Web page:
He will re-affirm his intention to hold a ballot in the autumn of 2014 in a statement to MSPs at Holyrood.
Afterwards, he is scheduled to host a news conference inside Edinburgh Castle.
The SNP leader is not expected to name an exact date but he will announce his intention to hold the referendum on a Saturday in a bid to maximise voting numbers.
He will also indicate he is prepared to compromise on the involvement of the Electoral Commission as the ballot 'referee', as long as it reports to the Scottish Parliament.
Scottish Secretary Michael Moore
I want the Scottish Government paper to have a clear acknowledgement that a legal referendum is in the interests of the Scottish people and that the two Governments should work together to achieve that.
The Commission's involvement is one of the conditions sought by the UK Government in offering Holyrood the legal authority to hold a binding referendum.
Westminster is also resisting the lowering of the voting age to include 16 and 17-year-olds, in accordance with the SNP's wish.
It has also insisted that there should be only one question on the ballot paper - independence, yes or no - and has called for the ballot to be held as soon as possible.
Mr Salmond has rejected the UK Government's offer and dismissed its claim that a referendum without Westminster's consent would be illegal.
In publishing his 'consultation' document, he will open the door to the prospect of 'devo-max'.
It has yet to be fully defined but is, essentially, a souped-up version of devolution that would make Scotland all but independent, with full fiscal autonomy.
Prior to the publication of his consultation document, a spokesperson for Scotland's First Minister told Sky News: "Scotland is moving forward and we look forward to the great debate that lies ahead.
"The Scottish Government and people across Scotland believe that we can and will make a compelling case for independence - with the powers we need to build an economically successful and socially-just nation.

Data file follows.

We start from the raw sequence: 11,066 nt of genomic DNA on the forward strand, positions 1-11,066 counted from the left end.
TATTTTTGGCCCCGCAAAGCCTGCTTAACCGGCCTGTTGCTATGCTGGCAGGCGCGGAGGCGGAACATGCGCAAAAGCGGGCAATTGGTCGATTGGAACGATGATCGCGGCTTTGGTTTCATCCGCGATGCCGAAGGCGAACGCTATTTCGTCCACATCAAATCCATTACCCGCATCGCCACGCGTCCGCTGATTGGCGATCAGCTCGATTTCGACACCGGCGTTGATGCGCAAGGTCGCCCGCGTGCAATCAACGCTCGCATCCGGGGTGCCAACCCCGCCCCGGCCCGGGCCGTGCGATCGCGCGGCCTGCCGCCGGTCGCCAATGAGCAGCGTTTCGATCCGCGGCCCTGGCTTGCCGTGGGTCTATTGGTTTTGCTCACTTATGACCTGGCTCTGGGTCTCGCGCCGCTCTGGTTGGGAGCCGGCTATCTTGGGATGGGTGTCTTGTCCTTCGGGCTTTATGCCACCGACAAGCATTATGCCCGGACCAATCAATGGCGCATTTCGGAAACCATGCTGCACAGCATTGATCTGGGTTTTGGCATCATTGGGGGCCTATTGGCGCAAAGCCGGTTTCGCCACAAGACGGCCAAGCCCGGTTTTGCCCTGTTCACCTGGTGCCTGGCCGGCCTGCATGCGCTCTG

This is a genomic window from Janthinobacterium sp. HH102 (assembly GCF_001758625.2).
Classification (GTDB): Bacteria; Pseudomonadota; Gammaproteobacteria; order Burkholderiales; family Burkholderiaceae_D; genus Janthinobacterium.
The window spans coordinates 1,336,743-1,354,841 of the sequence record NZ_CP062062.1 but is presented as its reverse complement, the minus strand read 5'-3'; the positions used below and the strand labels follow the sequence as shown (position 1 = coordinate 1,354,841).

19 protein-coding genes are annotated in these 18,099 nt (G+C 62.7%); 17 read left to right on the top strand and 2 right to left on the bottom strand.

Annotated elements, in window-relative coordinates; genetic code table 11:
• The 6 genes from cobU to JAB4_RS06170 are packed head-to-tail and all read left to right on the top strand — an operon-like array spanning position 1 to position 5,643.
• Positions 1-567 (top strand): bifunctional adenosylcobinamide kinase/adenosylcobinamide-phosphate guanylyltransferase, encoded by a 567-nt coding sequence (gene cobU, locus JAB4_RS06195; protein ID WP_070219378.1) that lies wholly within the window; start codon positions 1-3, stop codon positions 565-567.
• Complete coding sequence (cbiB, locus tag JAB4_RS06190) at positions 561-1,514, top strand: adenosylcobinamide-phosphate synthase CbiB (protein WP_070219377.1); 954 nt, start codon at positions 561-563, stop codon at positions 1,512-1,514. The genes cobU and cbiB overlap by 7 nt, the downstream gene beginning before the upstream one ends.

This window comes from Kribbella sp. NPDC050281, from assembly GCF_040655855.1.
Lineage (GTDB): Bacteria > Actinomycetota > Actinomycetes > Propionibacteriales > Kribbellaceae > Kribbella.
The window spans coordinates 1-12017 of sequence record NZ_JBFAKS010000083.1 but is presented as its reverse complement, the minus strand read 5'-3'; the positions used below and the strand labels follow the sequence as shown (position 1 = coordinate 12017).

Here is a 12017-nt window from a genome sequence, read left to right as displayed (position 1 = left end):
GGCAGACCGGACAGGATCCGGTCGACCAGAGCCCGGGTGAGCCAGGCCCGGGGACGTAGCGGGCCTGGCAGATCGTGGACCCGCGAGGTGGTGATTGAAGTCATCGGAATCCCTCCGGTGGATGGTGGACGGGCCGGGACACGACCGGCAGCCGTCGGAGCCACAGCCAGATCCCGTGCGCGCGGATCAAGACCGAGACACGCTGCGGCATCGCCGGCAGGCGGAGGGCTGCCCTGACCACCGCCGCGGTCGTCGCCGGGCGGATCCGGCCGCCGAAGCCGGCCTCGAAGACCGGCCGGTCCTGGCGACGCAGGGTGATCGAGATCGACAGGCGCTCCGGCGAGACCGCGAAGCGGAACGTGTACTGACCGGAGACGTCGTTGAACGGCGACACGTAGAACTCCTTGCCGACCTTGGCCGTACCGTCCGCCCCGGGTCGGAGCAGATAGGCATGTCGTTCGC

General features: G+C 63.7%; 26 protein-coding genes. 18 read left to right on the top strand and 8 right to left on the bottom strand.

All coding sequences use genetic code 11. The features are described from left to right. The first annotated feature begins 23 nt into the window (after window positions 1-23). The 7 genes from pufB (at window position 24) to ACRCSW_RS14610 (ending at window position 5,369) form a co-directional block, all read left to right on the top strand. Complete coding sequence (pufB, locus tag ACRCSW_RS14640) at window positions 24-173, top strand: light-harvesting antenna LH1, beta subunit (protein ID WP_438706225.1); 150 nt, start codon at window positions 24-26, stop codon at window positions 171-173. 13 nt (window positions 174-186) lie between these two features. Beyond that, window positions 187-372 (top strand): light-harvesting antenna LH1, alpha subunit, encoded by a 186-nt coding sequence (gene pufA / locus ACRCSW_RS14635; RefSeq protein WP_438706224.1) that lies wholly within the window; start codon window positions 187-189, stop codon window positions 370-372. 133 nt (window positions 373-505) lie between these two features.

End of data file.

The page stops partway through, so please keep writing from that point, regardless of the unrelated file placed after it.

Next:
"While others disagree, we do come together on the democratic principle that it is a decision for Scotland to make. And the referendum must also be made in Scotland."
Today's launch comes two weeks after the UK Government published a consultation of its own.
Scottish Secretary Michael Moore will meet Alex Salmond in Edinburgh on Friday to discuss the way forward.
That meeting will be followed by talks between Mr Salmond and British Prime Minister David Cameron.
Scottish Labour Leader Johann Lamont
Alex Salmond has an opportunity today to clear up all the confusion and give some certainty over this historic referendum.
Mr Moore told Sky News: "I want the Scottish Government paper to have a clear acknowledgement that a legal referendum is in the interests of the Scottish people and that the two Governments should work together to achieve that.
"I also hope they will confirm that they support a simple yes-no question on independence. That is what people expect.
"I also hope that if the Scottish Government continue to put forward their preference of Autumn 2014 for a referendum, that they will justify why they want three more years of delay and economic uncertainty."
Scottish Labour leader Johann Lamont told Sky News: "Alex Salmond has an opportunity today to clear up all the confusion and give some certainty over this historic referendum.
"The people of Scotland deserve a clear, decisive result - that means the SNP reaffirming its commitment to asking a single, unambiguous yes or no question."
Of the issues on which there may be compromise, the number of questions on the ballot paper is, perhaps, the least likely.
While Alex Salmond's unionist opponents acknowledge that the SNP's victory at the last Holyrood election gave it a mandate to conduct a referendum on independence, they insist it wasn't a mandate to ask anything else.